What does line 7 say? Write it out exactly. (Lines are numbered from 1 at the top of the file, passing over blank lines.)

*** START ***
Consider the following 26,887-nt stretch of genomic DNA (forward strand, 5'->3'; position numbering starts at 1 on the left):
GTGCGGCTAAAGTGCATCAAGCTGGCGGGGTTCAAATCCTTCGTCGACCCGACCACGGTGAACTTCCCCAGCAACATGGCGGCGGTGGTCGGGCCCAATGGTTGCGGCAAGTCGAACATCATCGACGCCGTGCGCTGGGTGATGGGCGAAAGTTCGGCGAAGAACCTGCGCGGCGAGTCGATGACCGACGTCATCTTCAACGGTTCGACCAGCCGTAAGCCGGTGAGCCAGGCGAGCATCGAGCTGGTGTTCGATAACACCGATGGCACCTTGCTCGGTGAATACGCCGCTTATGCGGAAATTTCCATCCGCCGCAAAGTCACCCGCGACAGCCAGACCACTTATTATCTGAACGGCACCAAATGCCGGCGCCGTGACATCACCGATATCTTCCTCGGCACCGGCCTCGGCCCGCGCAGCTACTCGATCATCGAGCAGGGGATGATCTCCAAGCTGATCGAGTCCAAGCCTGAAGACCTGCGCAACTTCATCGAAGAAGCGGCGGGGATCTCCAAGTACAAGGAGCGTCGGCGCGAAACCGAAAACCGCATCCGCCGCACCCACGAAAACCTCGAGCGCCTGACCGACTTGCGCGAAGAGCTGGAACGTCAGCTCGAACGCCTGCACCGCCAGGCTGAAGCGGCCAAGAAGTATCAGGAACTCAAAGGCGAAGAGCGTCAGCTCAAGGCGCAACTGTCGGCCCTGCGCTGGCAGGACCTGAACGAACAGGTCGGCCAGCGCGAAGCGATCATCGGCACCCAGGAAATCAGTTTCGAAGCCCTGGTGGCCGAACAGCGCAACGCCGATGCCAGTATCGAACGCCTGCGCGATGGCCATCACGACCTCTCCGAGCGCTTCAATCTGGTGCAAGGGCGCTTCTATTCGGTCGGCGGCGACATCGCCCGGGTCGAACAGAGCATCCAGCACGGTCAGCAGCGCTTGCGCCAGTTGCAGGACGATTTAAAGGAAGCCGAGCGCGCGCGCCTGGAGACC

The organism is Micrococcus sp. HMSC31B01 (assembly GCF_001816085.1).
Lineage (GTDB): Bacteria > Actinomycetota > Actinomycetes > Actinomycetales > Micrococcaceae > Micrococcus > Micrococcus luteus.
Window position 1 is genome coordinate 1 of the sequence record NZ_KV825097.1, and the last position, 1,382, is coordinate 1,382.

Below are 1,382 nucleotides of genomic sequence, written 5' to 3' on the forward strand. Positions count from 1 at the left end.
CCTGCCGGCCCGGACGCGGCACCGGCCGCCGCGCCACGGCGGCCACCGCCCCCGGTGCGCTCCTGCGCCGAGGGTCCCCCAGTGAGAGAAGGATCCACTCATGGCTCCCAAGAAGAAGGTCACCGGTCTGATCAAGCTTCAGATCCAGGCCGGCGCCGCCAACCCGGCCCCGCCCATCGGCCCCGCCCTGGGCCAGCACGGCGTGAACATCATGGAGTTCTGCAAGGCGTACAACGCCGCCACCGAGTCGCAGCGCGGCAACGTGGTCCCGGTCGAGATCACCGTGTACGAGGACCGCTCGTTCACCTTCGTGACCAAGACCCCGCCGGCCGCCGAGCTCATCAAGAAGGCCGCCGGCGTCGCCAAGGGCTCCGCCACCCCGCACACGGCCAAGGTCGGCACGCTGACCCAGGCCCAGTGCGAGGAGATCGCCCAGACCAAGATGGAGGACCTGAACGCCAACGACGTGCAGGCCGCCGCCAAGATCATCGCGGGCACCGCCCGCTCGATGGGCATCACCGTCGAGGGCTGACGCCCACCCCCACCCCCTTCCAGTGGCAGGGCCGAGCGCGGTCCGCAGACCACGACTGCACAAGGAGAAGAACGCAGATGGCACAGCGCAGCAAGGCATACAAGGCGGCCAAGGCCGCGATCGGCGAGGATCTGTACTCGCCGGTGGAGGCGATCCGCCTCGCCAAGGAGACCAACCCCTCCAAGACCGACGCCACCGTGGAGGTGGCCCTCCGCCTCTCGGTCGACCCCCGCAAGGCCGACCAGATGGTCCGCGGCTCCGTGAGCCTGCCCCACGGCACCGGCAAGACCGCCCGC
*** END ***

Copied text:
CCTGCCGGCCCGGACGCGGCACCGGCCGCCGCGCCACGGCGGCCACCGCCCCCGGTGCGCTCCTGCGCCGAGGGTCCCCCAGTGAGAGAAGGATCCACTCATGGCTCCCAAGAAGAAGGTCACCGGTCTGATCAAGCTTCAGATCCAGGCCGGCGCCGCCAACCCGGCCCCGCCCATCGGCCCCGCCCTGGGCCAGCACGGCGTGAACATCATGGAGTTCTGCAAGGCGTACAACGCCGCCACCGAGTCGCAGCGCGGCAACGTGGTCCCGGTCGAGATCACCGTGTACGAGGACCGCTCGTTCACCTTCGTGACCAAGACCCCGCCGGCCGCCGAGCTCATCAAGAAGGCCGCCGGCGTCGCCAAGGGCTCCGCCACCCCGCACACGGCCAAGGTCGGCACGCTGACCCAGGCCCAGTGCGAGGAGATCGCCCAGACCAAGATGGAGGACCTGAACGCCAACGACGTGCAGGCCGCCGCCAAGATCATCGCGGGCACCGCCCGCTCGATGGGCATCACCGTCGAGGGCTGACGCCCACCCCCACCCCCTTCCAGTGGCAGGGCCGAGCGCGGTCCGCAGACCACGACTGCACAAGGAGAAGAACGCAGATGGCACAGCGCAGCAAGGCATACAAGGCGGCCAAGGCCGCGATCGGCGAGGATCTGTACTCGCCGGTGGAGGCGATCCGCCTCGCCAAGGAGACCAACCCCTCCAAGACCGACGCCACCGTGGAGGTGGCCCTCCGCCTCTCGGTCGACCCCCGCAAGGCCGACCAGATGGTCCGCGGCTCCGTGAGCCTGCCCCACGGCACCGGCAAGACCGCCCGC